Town Mills


  • The Town Mills stood near to the present Lion Bridge, at the foot of the peth, on the north bank of the Aln; there were two of them, one westward of the bridge called the ” Wheat or High Mill;” the other, eastward, was called the ” Grey or Low Mill,” as it was used for grinding barley and peas which introduced a grey meal, and the ” Blew Stone Mill ” from the colour of the mill stones. The mill race was continued past the bridge into the pasture. Early in the seventeenth century they were in the occupation of the town or corporation as tenant of the earl ; and, in the earliest corporate accounts preserved, there are several entries relating to them, which are interesting examples of our early records, showing how the town then did its work, and what was the cost of labour and materials.
  • John do Vescy, a little prior to 1217, gave to the Abbey twenty marks yearly, out of the farm of his mills of Alnwick. Baronial records in Alnwick Castle, refer to ” the Book of Account of Thomas Archer, Castle Greave, of Alnwick ” in 1443, from which it appears that these mills had been let to the convent of Huln for four years at divers rents ; the account of Mr. Thomas Coke, Castle Greave,” state that they were afterwards let to the convent of Holn for ten years at the yearly rent of 33s. 4d., over and above £13 6s. 8d., granted to it out of the mills. In the account of Matthew Bell, castle greave, they appear to have been let to the convent for ten years at £15 yearly rent; and subsequent accounts of John Carleton, William Naddall, and John Gray, castle greaves, repeat the statement
  • After the dissolution of the monasteries ownership of these mills passed to the king (Henry VIII) and later to Queen Elizabeth. Although they offered them to others, the earl of Northumberland eventually regained possession.
  • Tenants in Alnwick, Rugely, Snipe House, and Shieldykes were all obliged to use the Town Mills, while those in Bondgate (along with Denwick, Rennington, and South Charlton) were obliged to grind at the Denwick or the new mill;
  • … for repairing- breaches in the mill dam and rebuilding the mills in the years 1744, 1745, and 1740, there was paid by the lord £495 17s. 5|d. more still there was soon after; the new making and rebuilding Alnwick Mill Dam, (the old dam having been carried away by a great flood), and furnishing the same from July 18th, 1746, to May 8th, 1749, cost £1160 0s. 6 1/2d,
  • In 1767 the High or Wheat Mill was carried away by a great flood in the Aln, and another was built on an enlarged scale.
  • On the 6th November, 1770, the river rose to an unprecedented force and carried away the dam and foundations, and the bridge, too, was seriously damaged. After this, the mills and the cottages by the water side were taken down.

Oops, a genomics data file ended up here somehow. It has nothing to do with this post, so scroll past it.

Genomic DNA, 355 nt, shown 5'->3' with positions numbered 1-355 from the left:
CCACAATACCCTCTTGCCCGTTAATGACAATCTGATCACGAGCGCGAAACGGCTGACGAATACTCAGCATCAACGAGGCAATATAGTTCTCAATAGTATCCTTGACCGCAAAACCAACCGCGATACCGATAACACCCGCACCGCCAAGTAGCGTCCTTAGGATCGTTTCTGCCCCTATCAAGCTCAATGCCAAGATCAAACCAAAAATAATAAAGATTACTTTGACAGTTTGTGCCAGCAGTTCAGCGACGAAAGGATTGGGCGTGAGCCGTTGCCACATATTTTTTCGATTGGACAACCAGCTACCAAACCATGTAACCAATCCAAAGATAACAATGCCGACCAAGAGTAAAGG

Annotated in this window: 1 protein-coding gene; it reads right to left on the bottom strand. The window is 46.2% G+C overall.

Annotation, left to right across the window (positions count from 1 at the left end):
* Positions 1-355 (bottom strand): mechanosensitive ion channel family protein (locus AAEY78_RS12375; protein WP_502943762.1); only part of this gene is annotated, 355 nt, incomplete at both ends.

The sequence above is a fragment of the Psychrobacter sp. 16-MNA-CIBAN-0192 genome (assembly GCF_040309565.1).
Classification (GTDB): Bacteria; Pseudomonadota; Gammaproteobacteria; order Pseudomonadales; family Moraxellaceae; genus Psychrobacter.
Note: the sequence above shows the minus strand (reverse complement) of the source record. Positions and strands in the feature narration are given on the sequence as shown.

Skelly tells us that Grose’s Antiquities of England and Scotland has an engraving of the old bridge and the mills is given. The Bowmakers, ancestors of the late Reverend James Everett, who played such an important part in the.cause of Methodism, were for many years tenants of these mills. About 1755, the Town Mills were rented by Mr George Cockburn, who, previous to this, had been connected with Widope Mill. During the time that the Bowmakers were in possession, the building had got into a very bad state, notwithstanding that large sums of money had been spent upon it. In 1667, owing to a heavy flood, nearly the whole of the buildings were swept away ; after this no time was lost in building another mill, only this time upon a much larger scale, and the event was celebrated in a really good old English fashion. According to accounts handed down, it is recorded that a monster dumpling was made, which measured eight feet in circumference, and contained sixty-eight pounds of other ingredients, the whole weighing when boiled, one hundred and forty seven pounds. The mode of invitation to the banquet, was by means of the town’s bellman, and in honour of the event the following couplet was composed :—

“They myed a dumplin’ in the mill dam,Thirty feet thick, and thirty feet lang.”

The fate of the new mill was similar to that of its predecessors, inasmuch as in 1780, the greater portion of it was destroyed by another flood, and after this the Town Mills, which had existed for so many years, became a thing of the past.

John Robertson 1737:

  • Map shows one mill upstream from the bridge, and one downstream. Both on the north side of the river, sharing the same mill race.

Isaac Thomson Map of 1760

  • Shows large mill upstream, and smaller mill downstream of the bridge, on the north side of the river, sharing the same mill race,